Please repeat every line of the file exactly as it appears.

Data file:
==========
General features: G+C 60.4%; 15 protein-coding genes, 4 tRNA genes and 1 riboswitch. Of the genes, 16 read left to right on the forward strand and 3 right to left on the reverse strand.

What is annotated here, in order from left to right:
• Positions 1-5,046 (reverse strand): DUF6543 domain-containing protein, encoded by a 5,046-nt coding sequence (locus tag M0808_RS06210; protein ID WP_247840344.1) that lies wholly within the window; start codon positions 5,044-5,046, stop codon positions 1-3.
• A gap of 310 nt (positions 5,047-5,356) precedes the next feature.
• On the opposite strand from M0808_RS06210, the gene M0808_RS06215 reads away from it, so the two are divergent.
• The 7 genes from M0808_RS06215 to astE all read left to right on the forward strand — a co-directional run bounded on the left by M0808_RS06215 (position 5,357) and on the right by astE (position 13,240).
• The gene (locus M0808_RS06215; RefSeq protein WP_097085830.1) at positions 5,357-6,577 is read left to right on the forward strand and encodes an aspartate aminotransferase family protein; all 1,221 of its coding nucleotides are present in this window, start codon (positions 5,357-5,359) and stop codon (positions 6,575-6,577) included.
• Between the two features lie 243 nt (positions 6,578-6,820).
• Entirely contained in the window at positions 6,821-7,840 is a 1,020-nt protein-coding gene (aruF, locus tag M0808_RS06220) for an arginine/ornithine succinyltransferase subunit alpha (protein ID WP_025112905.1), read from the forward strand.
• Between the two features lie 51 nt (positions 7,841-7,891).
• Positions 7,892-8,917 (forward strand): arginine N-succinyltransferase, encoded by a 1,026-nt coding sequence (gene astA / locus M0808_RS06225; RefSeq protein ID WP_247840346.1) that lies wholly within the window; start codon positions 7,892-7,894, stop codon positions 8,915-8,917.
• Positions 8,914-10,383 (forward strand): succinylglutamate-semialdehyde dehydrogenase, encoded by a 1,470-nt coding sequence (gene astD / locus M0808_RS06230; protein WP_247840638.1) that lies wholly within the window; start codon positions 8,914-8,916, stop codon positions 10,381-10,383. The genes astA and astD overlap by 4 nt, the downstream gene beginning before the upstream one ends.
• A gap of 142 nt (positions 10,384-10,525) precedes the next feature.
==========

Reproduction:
General features: G+C 60.4%; 15 protein-coding genes, 4 tRNA genes and 1 riboswitch. Of the genes, 16 read left to right on the forward strand and 3 right to left on the reverse strand.

What is annotated here, in order from left to right:
• Positions 1-5,046 (reverse strand): DUF6543 domain-containing protein, encoded by a 5,046-nt coding sequence (locus tag M0808_RS06210; protein ID WP_247840344.1) that lies wholly within the window; start codon positions 5,044-5,046, stop codon positions 1-3.
• A gap of 310 nt (positions 5,047-5,356) precedes the next feature.
• On the opposite strand from M0808_RS06210, the gene M0808_RS06215 reads away from it, so the two are divergent.
• The 7 genes from M0808_RS06215 to astE all read left to right on the forward strand — a co-directional run bounded on the left by M0808_RS06215 (position 5,357) and on the right by astE (position 13,240).
• The gene (locus M0808_RS06215; RefSeq protein WP_097085830.1) at positions 5,357-6,577 is read left to right on the forward strand and encodes an aspartate aminotransferase family protein; all 1,221 of its coding nucleotides are present in this window, start codon (positions 5,357-5,359) and stop codon (positions 6,575-6,577) included.
• Between the two features lie 243 nt (positions 6,578-6,820).
• Entirely contained in the window at positions 6,821-7,840 is a 1,020-nt protein-coding gene (aruF, locus tag M0808_RS06220) for an arginine/ornithine succinyltransferase subunit alpha (protein ID WP_025112905.1), read from the forward strand.
• Between the two features lie 51 nt (positions 7,841-7,891).
• Positions 7,892-8,917 (forward strand): arginine N-succinyltransferase, encoded by a 1,026-nt coding sequence (gene astA / locus M0808_RS06225; RefSeq protein ID WP_247840346.1) that lies wholly within the window; start codon positions 7,892-7,894, stop codon positions 8,915-8,917.
• Positions 8,914-10,383 (forward strand): succinylglutamate-semialdehyde dehydrogenase, encoded by a 1,470-nt coding sequence (gene astD / locus M0808_RS06230; protein WP_247840638.1) that lies wholly within the window; start codon positions 8,914-8,916, stop codon positions 10,381-10,383. The genes astA and astD overlap by 4 nt, the downstream gene beginning before the upstream one ends.
• A gap of 142 nt (positions 10,384-10,525) precedes the next feature.